Simpson notes that Schieble's parents were not happy with the relationship: "it wasn’t that he was Middle-Eastern so much as that he was a Muslim. But there are a lot of Arabs in Michigan and Wisconsin. So it’s not that unusual."[1] Walter Isaacson, Steve Jobs' official biographer additionally states that Schieble's father "threatened to cut Joanne off completely" if she continued the relationship.[6] Regardless, while Jandali and Schieble were still unmarried students at the University of Wisconsin in 1954, she became pregnant after spending the summer with him and his family in Homs, Syria. Given her parents' resistance to the relationship, Shiebele decided to give the baby up for adoption. She traveled alone to San Francisco to work with a doctor who cared for unwed mothers and gave birth to a baby boy in 1955 (who was eventually adopted by a couple in San Francisco).[6] He would grow up to be Apple Inc. co-founder, Steve Jobs. Six months after giving the baby up for adoption, Schieble's father died. She thus wed Jandali and had Mona.[6][7]

Jandali states that after finishing his Ph.D., he returned to Syria to work and that it was during this period that Schieble left him[7] They divorced in 1962.[6] He also states that after the divorce, he lost contact with his daughter for a period of time: "I also bear the responsibility for being away from my daughter when she was four years old, as her mother divorced me when I went to Syria, but we got back in touch after 10 years. We lost touch again when her mother moved and I didn’t know where she was, but since 10 years ago we’ve been in constant contact and I see her three times a year. I organized a trip for her last year to visit Syria and Lebanon and she went with a relative from Florida."[7] A few years later, Schieble married an ice skating teacher, George Simpson. Mona Jandali took her stepfather's last name, thus becoming Mona Simpson. In 1970, after they divorced, Schieble took Mona to Los Angeles and raised her on her own.[6]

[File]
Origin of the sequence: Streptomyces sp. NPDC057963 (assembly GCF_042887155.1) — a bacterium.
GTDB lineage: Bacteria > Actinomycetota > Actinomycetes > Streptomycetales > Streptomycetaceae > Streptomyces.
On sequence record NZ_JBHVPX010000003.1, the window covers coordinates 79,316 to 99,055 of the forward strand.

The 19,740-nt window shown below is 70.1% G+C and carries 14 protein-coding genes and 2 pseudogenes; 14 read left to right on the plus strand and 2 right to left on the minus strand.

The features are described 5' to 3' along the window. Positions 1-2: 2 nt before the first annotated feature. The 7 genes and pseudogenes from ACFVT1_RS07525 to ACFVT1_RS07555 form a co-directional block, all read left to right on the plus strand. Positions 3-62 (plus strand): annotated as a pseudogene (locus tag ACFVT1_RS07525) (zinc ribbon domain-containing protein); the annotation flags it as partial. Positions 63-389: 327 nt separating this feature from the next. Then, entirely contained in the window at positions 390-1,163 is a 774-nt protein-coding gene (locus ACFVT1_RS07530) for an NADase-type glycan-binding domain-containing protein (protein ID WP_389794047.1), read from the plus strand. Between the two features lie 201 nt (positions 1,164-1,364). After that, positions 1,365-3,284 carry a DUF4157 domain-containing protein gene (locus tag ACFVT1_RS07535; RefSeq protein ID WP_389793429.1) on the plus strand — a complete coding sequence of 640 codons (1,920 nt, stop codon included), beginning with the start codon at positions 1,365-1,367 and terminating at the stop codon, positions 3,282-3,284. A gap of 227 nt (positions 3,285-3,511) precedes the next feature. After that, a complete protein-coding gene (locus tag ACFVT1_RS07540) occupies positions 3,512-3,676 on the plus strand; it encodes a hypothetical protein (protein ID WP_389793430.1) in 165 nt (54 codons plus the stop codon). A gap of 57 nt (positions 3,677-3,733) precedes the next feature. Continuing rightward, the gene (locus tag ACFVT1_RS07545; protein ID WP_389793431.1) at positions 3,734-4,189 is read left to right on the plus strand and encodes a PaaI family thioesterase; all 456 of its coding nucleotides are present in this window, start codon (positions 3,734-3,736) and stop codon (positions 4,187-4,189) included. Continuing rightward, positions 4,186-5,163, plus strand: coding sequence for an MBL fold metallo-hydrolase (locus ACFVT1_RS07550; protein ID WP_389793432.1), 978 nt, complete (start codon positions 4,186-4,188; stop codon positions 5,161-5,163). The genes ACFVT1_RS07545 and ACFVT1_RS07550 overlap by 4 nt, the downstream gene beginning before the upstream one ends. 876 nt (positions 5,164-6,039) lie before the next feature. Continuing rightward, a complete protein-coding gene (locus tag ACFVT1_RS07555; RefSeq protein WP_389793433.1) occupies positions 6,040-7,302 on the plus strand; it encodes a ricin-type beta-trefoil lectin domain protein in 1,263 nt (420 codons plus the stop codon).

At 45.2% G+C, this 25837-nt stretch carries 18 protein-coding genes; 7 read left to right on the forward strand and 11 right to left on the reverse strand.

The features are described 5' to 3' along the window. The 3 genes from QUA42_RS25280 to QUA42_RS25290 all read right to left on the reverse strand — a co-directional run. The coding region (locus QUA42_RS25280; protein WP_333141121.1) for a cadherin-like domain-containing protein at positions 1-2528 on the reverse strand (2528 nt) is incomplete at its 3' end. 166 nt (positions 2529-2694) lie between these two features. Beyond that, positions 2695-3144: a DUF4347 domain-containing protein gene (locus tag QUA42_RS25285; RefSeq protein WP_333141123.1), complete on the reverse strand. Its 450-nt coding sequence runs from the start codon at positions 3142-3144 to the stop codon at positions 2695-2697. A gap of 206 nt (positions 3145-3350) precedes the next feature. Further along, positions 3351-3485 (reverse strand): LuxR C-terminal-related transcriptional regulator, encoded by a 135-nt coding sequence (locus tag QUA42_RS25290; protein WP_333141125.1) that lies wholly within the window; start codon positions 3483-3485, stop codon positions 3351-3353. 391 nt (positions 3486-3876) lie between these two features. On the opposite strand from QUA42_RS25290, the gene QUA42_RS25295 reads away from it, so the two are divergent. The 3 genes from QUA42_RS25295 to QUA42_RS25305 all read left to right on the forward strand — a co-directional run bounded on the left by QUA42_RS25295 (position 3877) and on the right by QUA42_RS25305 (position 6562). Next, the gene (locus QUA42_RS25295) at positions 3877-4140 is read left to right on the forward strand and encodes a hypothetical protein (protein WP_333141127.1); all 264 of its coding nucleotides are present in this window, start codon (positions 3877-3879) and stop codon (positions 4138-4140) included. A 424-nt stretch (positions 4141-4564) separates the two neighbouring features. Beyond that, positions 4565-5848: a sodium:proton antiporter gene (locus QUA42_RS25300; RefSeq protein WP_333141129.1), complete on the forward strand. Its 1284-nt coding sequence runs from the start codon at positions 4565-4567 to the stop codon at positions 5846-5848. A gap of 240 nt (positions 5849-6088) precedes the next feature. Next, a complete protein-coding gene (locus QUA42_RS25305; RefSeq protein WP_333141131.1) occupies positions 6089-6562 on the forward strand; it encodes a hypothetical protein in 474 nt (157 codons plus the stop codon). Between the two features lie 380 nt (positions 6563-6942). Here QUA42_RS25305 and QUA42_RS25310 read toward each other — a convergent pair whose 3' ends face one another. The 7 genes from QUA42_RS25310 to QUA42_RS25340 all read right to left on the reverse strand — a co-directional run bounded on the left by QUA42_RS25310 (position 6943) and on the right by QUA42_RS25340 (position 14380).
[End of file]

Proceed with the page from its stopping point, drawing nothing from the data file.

After Clara, Jobs' adoptive mother, died of lung cancer 1986, he met with Schieble (whom he had already found through an extensive search) for the first time. He then discovered that not only was Simpson his sister but that she also had no idea an older brother had been given up for adoption. Schieble then arranged for Jobs and Simpson to meet in New York where Simpson worked. She states that her first impression of Jobs was that “he was totally straightforward and lovely, just a normal and sweet guy."[6] Simpson and Jobs then went for a long walk in order to get to know each other.[6] Jobs later told his biographer that “Mona was not completely thrilled at first to have me in her life and have her mother so emotionally affectionate toward we got to know each other, we became really good friends and she is my family. I don’t know what I’d do without her. I can’t imagine a better sister. My adopted sister, Patty, and I were never close.”[6]